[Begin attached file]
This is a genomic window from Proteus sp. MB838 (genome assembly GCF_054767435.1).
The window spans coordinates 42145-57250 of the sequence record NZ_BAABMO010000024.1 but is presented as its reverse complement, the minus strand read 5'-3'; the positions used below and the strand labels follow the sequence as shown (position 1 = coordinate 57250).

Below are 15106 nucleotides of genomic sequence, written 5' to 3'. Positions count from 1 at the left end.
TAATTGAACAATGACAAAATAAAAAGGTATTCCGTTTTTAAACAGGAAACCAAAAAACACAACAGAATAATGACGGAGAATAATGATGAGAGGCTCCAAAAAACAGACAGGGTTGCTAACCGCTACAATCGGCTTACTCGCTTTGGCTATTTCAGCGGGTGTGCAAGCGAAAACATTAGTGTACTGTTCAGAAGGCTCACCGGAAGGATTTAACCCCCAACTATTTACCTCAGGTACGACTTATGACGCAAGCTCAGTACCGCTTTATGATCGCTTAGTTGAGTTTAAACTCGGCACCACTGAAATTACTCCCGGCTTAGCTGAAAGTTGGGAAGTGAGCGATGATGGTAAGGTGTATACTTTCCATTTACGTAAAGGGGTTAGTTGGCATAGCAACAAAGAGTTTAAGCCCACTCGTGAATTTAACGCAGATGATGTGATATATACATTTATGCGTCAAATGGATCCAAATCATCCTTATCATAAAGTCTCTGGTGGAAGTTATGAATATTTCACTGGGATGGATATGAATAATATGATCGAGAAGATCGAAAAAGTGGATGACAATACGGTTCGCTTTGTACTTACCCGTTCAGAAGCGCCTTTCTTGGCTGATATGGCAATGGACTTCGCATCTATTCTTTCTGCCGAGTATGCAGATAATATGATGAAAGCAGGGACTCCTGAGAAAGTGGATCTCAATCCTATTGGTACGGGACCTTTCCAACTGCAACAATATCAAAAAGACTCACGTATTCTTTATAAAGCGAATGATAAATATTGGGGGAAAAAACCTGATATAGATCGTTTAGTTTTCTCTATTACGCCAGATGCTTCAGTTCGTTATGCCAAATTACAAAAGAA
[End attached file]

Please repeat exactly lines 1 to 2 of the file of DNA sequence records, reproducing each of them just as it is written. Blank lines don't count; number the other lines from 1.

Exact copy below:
This is a genomic window from Proteus sp. MB838 (genome assembly GCF_054767435.1).
The window spans coordinates 42145-57250 of the sequence record NZ_BAABMO010000024.1 but is presented as its reverse complement, the minus strand read 5'-3'; the positions used below and the strand labels follow the sequence as shown (position 1 = coordinate 57250).